“If I + past” / “I wish I + past”

   

 
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Welcome to your “If I + past” / “I wish I + past” lesson! In this topic we talk about:
• If I + past
I wish I + past
If I were / If I was
Using “Would”
Using “Could”.
Take the quizzes when you’re ready! If you’re having problems, use the comment box to contact our English Teachers.

If I + past

Cobie wants to text Marcus, but she can’t because she doesn’t have his number. So she says:

“If I knew his number I would text him.”

She said If I knew his number… this indicates that she does not have his number. She is imagining what she would do if she had his number.

When you imagine situations like this, you use “If + past, would”:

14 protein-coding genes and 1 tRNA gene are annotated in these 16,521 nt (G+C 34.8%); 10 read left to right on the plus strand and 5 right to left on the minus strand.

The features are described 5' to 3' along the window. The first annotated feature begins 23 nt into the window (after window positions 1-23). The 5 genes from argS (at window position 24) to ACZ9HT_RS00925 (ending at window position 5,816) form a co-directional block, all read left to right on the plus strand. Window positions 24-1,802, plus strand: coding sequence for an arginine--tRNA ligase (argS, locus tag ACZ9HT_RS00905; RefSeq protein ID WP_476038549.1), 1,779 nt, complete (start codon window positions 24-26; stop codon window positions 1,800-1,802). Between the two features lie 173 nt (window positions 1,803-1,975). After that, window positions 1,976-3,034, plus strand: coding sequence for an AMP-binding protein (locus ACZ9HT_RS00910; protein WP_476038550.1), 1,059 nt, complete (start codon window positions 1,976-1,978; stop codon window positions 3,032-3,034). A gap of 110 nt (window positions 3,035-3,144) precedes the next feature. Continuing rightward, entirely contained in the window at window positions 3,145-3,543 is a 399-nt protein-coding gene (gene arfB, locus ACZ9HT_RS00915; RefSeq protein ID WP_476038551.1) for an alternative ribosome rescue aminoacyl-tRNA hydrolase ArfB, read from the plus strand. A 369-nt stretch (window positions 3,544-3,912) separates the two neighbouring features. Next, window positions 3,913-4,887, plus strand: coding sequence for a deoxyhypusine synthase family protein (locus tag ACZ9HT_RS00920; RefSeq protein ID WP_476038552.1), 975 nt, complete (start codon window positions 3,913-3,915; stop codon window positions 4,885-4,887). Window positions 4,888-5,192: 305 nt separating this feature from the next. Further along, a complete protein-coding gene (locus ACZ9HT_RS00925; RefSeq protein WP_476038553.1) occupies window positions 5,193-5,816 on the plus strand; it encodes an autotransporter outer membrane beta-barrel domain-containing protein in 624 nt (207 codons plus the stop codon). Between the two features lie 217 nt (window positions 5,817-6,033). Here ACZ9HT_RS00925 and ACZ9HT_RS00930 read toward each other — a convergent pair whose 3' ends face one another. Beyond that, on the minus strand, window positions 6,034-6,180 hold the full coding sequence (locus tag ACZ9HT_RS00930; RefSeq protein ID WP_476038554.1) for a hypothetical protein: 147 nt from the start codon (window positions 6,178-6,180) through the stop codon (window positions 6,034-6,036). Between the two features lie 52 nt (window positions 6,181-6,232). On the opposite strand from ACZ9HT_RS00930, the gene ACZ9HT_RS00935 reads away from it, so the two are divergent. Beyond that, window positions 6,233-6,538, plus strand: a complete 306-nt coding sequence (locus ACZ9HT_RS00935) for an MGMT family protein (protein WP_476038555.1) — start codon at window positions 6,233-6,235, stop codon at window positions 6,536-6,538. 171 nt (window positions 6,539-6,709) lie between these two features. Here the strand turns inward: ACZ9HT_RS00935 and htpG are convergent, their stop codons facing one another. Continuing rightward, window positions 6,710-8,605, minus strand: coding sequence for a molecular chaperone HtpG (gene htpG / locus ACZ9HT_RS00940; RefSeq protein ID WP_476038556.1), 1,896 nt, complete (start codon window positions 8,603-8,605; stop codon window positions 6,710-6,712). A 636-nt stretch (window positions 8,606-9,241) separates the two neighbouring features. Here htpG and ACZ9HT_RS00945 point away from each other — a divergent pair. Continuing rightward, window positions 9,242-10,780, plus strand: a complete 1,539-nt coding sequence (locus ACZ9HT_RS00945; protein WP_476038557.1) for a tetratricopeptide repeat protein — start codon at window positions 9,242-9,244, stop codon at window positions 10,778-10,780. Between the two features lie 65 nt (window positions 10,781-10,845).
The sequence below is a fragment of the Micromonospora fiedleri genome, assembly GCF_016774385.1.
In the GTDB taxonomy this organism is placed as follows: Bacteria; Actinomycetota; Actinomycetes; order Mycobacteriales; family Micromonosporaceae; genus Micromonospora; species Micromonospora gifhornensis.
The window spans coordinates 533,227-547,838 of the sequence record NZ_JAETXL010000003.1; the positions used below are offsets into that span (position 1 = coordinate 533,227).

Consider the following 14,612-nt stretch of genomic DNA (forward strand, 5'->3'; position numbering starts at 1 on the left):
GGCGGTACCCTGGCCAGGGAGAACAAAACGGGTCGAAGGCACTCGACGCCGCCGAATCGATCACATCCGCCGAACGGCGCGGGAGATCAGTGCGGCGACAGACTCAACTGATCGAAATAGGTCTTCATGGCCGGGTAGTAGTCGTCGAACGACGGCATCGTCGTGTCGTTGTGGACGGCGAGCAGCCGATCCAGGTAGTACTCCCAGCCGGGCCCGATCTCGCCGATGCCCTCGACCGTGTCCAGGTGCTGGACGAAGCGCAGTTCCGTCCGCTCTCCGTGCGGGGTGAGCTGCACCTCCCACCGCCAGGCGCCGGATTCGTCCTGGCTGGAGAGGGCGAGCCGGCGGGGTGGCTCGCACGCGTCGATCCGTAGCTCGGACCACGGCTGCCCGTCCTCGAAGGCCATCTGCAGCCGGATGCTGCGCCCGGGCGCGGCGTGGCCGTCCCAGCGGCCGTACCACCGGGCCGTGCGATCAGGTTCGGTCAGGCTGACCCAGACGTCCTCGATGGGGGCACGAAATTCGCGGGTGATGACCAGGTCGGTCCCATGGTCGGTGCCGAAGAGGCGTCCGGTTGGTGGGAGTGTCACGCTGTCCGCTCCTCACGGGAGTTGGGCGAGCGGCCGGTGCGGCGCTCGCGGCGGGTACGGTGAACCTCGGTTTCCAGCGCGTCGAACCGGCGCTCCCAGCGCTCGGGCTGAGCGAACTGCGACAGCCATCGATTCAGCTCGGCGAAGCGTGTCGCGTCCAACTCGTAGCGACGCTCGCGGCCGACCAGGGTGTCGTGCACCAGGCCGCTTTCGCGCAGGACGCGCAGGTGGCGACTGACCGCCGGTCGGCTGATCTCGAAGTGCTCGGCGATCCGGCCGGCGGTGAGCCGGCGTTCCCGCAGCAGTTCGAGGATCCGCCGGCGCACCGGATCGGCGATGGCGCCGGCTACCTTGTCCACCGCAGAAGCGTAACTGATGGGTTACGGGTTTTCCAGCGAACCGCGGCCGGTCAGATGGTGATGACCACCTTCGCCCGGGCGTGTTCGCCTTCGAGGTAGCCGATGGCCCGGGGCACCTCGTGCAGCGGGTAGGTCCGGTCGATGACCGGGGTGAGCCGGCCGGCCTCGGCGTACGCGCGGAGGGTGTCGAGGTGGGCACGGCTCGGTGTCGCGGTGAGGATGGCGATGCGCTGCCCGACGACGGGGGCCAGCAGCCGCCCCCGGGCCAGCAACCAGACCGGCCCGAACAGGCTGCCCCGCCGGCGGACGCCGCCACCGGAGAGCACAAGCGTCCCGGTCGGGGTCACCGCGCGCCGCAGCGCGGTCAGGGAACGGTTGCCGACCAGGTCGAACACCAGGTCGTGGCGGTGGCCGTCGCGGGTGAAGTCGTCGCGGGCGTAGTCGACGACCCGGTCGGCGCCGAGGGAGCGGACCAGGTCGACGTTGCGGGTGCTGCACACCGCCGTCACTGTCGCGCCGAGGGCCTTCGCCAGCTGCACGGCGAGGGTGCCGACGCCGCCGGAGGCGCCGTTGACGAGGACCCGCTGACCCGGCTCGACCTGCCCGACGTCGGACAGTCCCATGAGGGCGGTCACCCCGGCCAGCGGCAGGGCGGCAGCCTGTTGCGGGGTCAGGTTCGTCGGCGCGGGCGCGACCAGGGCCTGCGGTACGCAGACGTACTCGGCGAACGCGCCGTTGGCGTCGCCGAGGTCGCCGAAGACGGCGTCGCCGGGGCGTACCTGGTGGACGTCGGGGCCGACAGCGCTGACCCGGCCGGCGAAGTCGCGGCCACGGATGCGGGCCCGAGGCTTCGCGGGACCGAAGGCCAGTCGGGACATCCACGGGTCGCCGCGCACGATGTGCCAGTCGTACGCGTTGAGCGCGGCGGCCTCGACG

“I would exercise more if I had the time.”

“She would get a promotion if she worked harder.”

“You’d pass the test if you studied more.”

“What would you do if you were in my situation?”

I wish I + past

We sometimes use the Past Simple after “I wish…”. We use this to say that we regret something, or we want something to be different. Have a look at these examples:

I wish I knew her number.
(I don’t have his number)

I wish she had a better car.
(She doesn’t have one)

I wish I knew how to cook.
(I don’t know how)

If I were / If I was

After “I wish I…” you can use “were” to replace “was”. The meaning doesn’t change:

I wish I were rich.” or I wish I was rich.

I wish it were sunny. or I wish it was sunny.

I wish Brian were here. or I wish Brian was here.

Using “Would”

We can’t use would in the if clause:

If I were rich, I would live near the beach.
(not “If I would be rich…“)

I would go out if it wasn’t so hot.
(not “…if it wouldn’t be so hot.“)

Using “Could”

Could sometimes means “would be able to” and sometimes it means “was able to”:

You could get a better job…
(could = would be able to)

… if you could speak English.
(could = were able to)